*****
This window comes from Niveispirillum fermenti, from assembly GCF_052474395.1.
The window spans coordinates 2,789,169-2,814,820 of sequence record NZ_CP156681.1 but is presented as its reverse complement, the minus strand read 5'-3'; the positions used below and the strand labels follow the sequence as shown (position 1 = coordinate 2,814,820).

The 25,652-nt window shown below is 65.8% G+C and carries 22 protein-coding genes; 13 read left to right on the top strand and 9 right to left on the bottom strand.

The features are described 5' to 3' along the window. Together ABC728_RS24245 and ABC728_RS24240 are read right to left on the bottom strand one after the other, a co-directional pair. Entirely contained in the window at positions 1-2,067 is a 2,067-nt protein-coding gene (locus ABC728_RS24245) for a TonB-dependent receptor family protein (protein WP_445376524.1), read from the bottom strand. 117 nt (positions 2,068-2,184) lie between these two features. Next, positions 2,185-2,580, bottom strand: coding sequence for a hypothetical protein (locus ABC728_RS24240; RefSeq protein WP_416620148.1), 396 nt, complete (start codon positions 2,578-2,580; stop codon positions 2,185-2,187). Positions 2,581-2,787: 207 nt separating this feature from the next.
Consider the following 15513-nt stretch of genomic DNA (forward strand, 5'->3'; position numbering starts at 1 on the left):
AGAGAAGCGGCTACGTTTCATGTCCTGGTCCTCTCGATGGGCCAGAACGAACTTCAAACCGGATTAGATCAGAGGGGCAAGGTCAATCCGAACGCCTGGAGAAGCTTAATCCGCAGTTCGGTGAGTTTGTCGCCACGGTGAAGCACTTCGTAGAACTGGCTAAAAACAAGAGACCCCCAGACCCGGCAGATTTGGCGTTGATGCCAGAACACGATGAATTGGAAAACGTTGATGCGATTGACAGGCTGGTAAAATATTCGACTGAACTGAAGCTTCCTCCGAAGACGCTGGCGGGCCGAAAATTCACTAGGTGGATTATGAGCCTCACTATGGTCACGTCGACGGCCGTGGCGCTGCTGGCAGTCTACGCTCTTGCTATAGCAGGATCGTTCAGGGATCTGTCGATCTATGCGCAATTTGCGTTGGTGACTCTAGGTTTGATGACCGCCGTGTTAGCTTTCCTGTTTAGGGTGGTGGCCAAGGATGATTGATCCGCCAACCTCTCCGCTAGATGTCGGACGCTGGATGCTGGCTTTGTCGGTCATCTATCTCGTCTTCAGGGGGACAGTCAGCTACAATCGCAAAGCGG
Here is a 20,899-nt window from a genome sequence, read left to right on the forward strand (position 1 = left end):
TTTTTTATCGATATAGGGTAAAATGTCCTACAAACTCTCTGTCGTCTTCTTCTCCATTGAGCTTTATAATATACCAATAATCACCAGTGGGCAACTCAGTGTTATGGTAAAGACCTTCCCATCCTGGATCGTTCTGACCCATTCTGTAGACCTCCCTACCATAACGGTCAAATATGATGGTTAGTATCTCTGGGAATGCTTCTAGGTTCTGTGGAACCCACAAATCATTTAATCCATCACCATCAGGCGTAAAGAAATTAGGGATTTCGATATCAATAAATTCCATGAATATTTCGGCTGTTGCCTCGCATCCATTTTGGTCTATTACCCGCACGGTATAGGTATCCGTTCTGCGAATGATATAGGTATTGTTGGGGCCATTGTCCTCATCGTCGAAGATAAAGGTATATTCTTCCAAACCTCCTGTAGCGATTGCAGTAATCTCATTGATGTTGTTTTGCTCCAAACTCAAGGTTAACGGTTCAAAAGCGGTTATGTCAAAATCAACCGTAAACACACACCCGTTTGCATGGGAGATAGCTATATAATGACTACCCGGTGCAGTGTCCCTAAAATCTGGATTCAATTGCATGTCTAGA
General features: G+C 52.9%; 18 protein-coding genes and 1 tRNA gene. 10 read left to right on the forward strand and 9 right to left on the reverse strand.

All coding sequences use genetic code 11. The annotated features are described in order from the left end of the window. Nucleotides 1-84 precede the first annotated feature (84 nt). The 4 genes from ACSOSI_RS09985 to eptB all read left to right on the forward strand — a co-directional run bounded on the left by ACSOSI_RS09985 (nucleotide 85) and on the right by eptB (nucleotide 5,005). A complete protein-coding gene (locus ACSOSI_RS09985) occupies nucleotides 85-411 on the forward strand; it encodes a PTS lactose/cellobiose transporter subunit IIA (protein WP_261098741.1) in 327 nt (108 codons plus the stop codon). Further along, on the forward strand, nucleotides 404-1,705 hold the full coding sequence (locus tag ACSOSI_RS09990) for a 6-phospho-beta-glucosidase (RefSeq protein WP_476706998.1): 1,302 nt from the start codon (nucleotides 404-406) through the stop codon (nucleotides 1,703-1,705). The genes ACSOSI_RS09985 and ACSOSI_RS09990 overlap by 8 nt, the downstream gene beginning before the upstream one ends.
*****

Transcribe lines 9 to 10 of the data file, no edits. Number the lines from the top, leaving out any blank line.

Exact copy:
General features: G+C 52.9%; 18 protein-coding genes and 1 tRNA gene. 10 read left to right on the forward strand and 9 right to left on the reverse strand.

All coding sequences use genetic code 11. The annotated features are described in order from the left end of the window. Nucleotides 1-84 precede the first annotated feature (84 nt). The 4 genes from ACSOSI_RS09985 to eptB all read left to right on the forward strand — a co-directional run bounded on the left by ACSOSI_RS09985 (nucleotide 85) and on the right by eptB (nucleotide 5,005). A complete protein-coding gene (locus ACSOSI_RS09985) occupies nucleotides 85-411 on the forward strand; it encodes a PTS lactose/cellobiose transporter subunit IIA (protein WP_261098741.1) in 327 nt (108 codons plus the stop codon). Further along, on the forward strand, nucleotides 404-1,705 hold the full coding sequence (locus tag ACSOSI_RS09990) for a 6-phospho-beta-glucosidase (RefSeq protein WP_476706998.1): 1,302 nt from the start codon (nucleotides 404-406) through the stop codon (nucleotides 1,703-1,705). The genes ACSOSI_RS09985 and ACSOSI_RS09990 overlap by 8 nt, the downstream gene beginning before the upstream one ends.